After struggling to get pregnant, Nikki and Mike McDermott of Lake Worth, Florida, were determined to do whatever it took to have a family. She took the fertility medication Clomid, underwent $500 in diagnostic tests and tried intrauterine insemination, all without success.
McDermott is far from alone. According to data from the Centers for Disease Control and Prevention’s National Survey of Family Growth (2011-2013), 11.3% of women ages 15 to 44 — that’s 6.9 million women — have received fertility services.
It’s an expensive and emotional path, and success is not guaranteed.
“At that point emotionally, I was like, I can’t keep doing this up and down rollercoaster,” Nikki McDermott says. “We wanted something that had a higher success rate, so we did in vitro fertilization.”
Yet even a single cycle of IVF can be out of reach for many couples.
The high — and typically uncovered — cost of IVF
The McDermotts were quoted $14,000 for an IVF package including medications and procedures. At the time, McDermott was on her husband’s employer’s insurance plan, which offered no fertility coverage. To cover the bulk of treatment, the McDermotts took out a $10,000 fertility loan from a lender partnered with her doctor’s office at a sizable interest rate of just under 22%.
The first IVF cycle was successful for the McDermotts. Having her son, Mikey, now a toddler, was worth the emotional and financial stress, McDermott says. “At the end of the day, we pay the monthly fee for the loan, and we just joke around that he can’t go to college,” she says.
According to data collected on 3,192 IVF patients and provided to NerdWallet by FertilityIQ, an online resource for those seeking fertility treatments, the national average cost for one IVF cycle, including drugs and the procedure, is $19,857. Some doctors offer packages or bundles at a discount, but the costs are still significant.
Some states mandate that health insurance cover fertility treatment, but the majority do not. According to the study by FertilityIQ, which involved more than 3,000 patients who received 7,141 IVF cycles in total, 28% had 76%-100% of treatment costs covered by insurance. But 56% of surveyed users had zero coverage, and the remainder of patients had only partial coverage. (Disclosure: NerdWallet CEO Tim Chen is an investor in FertilityIQ.) See the methodology below.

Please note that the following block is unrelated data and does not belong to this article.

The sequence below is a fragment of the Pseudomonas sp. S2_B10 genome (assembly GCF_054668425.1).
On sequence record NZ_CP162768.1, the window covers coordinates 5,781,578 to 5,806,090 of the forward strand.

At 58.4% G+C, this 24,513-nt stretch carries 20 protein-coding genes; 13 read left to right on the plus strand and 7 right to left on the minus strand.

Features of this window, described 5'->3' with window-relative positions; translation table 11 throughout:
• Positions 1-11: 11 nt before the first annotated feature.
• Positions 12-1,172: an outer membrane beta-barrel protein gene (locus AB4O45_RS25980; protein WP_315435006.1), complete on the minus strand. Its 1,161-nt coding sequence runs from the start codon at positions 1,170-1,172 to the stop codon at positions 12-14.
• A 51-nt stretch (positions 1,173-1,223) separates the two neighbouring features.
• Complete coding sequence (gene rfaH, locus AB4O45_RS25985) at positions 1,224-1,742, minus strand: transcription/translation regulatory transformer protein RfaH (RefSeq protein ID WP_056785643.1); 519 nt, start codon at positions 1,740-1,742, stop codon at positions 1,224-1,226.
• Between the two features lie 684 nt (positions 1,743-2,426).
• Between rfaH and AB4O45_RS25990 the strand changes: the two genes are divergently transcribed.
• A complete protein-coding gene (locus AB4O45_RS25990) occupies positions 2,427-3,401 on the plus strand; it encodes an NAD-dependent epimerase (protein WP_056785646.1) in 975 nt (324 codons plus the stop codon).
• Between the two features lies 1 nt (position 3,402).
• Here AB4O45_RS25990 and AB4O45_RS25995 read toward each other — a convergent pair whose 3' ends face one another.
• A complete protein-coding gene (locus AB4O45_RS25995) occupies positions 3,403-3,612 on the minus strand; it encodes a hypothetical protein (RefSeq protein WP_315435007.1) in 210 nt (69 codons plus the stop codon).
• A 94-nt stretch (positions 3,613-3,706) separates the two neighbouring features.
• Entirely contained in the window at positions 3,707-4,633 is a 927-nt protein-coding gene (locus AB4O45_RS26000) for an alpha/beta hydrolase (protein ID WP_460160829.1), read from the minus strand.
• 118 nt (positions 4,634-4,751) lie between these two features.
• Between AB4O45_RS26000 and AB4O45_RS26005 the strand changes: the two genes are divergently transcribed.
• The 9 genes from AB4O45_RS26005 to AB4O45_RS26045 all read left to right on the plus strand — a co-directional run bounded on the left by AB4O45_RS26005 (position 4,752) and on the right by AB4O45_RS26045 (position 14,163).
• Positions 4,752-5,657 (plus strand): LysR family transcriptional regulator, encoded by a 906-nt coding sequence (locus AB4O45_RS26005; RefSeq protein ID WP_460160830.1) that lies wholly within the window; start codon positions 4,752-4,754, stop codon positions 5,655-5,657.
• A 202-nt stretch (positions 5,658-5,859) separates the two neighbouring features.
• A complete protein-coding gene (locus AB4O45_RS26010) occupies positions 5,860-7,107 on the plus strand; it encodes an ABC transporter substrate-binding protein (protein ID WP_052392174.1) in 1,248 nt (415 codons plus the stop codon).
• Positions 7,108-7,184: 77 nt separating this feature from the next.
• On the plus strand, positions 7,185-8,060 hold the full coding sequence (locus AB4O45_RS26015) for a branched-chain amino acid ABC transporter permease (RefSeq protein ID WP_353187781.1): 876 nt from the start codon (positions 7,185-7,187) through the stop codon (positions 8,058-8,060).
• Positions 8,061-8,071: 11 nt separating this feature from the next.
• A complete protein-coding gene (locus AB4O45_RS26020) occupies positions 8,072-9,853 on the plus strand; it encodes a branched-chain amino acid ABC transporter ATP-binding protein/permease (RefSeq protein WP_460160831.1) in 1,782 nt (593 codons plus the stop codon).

Making financial tradeoffs and saving for IVF is the best case scenario, says Shane Sullivan, a certified financial planner with United Capital in Austin, Texas. But for those eager to move forward without adequate savings, financing may be the answer. For the McDermotts, that answer was a fertility loan. Other IVF funding options, summarized below, include loans from credit unions, online lenders and credit cards.
Paying for IVF
If you’re seeking IVF treatments, whether you plan to buy a package or pay as you go, your credit history plays a large role in determining which financing options are available to you.
» MORE: Check your credit score
Lenders that focus specifically on fertility financing typically partner with doctor’s offices, and you can usually use this type of financing only if your provider offers it. Fertility-specific lenders may have higher interest rates, but the doctor’s office typically coordinates with the lender and receives the funds directly, removing some headache for patients. One of the most well-known fertility lenders is CapexMD, which offers loans through participating fertility clinics.
CREDIT UNION LOANS
These personal installment loans have fixed rates with monthly payments. Credit unions are often the best choice for personal loans, as they usually have the lowest interest rates available, often starting as low as 7%, and can be open to lending to members with less-than-stellar credit. Federal credit unions are required to cap their interest rates at 18%. Credit union loans usually require a lot of paperwork and documentation, and they can take longer the online loans to be approved and funded.
ONLINE PERSONAL LOANS
If you’re in a hurry to pay for IVF treatment, online installment loans are approved and funded faster than loans from credit unions, sometimes within one day. They may also have more options when it comes to term length and amount. Interest rates are fixed and can be low for those with excellent credit.
Popular lenders for fertility treatments include Prosper, Lending Club and LightStream. Numerous other online lenders offer generic personal loans you can use for fertility treatment. NerdWallet recommends comparing offers from multiple lenders. The easiest way to compare actual rates is to pre-qualify online, which entails a soft credit check that won’t affect your credit score.
If you qualify, zero-interest credit cards can be an ideal way to fund at least some of your fertility treatment — the few thousand dollars needed to meet an insurance deductible, for instance. Credit cards typically have lower credit limits than the amount you could borrow with a loan, and you won’t know your credit limit until you are approved.
Emily Starbuck Crone is a staff writer at NerdWallet, a personal finance website. Email: email@example.com.
FertilityIQ Methodology: FertilityIQ’s data was collected between July 10, 2015 and February 19, 2017 via a survey of 3,192 patients who underwent at least one complete IVF cycle in the United States. The total number of IVF cycles completed by all patients was 7,141.